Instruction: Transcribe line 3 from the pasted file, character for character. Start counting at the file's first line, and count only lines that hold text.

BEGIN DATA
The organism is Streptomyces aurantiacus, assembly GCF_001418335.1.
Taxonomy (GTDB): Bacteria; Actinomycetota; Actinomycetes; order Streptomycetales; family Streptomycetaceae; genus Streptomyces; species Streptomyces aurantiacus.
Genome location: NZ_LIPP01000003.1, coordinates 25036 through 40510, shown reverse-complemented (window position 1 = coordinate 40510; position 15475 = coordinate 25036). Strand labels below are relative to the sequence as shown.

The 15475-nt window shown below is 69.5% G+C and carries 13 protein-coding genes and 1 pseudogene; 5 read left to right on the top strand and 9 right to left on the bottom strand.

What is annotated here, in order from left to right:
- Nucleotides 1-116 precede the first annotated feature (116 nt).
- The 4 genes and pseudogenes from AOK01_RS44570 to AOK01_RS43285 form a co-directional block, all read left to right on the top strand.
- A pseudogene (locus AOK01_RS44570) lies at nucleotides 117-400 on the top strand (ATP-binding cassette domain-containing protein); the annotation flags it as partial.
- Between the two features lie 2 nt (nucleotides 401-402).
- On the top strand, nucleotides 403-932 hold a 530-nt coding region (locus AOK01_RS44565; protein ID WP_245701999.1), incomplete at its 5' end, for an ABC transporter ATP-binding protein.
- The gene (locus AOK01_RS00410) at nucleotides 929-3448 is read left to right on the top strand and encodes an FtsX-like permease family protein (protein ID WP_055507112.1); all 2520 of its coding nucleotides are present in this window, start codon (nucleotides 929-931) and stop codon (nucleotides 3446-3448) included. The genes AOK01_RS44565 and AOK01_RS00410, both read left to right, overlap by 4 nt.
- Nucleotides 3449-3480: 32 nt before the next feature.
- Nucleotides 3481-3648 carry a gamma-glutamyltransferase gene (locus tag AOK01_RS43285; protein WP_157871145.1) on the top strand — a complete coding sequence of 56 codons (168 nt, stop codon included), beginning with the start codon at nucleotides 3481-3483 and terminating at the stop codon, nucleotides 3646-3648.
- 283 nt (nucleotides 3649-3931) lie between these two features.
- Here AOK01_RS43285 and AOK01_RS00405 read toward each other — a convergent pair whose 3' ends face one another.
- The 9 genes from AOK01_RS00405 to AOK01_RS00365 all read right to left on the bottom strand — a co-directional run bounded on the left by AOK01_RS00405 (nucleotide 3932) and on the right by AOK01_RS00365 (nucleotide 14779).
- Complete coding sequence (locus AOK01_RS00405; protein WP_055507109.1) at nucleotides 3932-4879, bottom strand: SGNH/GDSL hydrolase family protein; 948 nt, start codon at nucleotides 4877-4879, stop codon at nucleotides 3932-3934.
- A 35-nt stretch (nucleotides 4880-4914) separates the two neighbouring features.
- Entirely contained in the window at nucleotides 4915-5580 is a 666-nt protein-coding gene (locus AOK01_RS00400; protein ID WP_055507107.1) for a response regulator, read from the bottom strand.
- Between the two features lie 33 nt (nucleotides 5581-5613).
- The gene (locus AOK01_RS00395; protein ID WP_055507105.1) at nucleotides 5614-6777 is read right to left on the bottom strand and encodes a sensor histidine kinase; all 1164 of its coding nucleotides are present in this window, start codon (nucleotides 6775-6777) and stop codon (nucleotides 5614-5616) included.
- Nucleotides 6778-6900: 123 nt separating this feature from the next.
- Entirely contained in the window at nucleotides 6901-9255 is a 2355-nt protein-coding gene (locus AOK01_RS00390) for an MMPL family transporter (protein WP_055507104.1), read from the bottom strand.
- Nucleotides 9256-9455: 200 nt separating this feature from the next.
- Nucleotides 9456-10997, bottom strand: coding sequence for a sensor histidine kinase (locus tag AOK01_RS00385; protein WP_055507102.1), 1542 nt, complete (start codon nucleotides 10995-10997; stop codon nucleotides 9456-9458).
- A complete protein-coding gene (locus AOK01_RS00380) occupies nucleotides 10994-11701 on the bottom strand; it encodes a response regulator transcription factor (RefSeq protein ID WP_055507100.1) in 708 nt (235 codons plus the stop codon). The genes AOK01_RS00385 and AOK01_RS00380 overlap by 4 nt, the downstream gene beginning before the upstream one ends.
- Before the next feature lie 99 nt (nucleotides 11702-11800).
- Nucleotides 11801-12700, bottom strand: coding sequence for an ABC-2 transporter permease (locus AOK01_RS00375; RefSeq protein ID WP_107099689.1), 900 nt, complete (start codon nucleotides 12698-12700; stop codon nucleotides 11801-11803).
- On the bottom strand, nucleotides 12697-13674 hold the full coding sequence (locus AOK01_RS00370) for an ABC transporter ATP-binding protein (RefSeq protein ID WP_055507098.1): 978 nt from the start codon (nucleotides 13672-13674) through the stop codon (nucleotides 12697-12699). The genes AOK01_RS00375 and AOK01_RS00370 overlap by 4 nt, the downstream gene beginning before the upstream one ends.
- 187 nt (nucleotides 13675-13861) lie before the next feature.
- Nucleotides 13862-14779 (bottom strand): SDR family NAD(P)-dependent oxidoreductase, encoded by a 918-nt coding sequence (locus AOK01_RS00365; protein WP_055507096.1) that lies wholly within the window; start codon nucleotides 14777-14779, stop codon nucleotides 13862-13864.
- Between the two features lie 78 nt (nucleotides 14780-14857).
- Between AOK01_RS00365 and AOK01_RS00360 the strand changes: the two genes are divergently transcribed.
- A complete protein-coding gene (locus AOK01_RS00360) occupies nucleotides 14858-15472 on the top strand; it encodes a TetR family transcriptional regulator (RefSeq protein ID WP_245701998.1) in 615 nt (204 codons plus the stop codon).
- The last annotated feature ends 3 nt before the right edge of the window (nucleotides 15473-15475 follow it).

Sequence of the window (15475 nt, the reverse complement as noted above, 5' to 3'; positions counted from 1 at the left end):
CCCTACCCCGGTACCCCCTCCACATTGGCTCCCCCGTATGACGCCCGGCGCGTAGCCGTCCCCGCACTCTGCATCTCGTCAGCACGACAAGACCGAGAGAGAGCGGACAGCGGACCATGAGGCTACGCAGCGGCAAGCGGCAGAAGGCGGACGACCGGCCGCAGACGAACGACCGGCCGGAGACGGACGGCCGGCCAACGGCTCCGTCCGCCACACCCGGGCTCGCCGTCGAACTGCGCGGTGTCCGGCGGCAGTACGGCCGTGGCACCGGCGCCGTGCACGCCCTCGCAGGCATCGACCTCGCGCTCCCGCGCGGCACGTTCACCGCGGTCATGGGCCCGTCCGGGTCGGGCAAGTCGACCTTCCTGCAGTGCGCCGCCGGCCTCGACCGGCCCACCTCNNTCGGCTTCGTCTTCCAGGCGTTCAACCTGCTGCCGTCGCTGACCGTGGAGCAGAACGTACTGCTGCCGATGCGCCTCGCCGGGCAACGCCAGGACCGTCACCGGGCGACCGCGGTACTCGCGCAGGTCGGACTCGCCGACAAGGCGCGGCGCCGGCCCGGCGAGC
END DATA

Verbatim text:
Genome location: NZ_LIPP01000003.1, coordinates 25036 through 40510, shown reverse-complemented (window position 1 = coordinate 40510; position 15475 = coordinate 25036). Strand labels below are relative to the sequence as shown.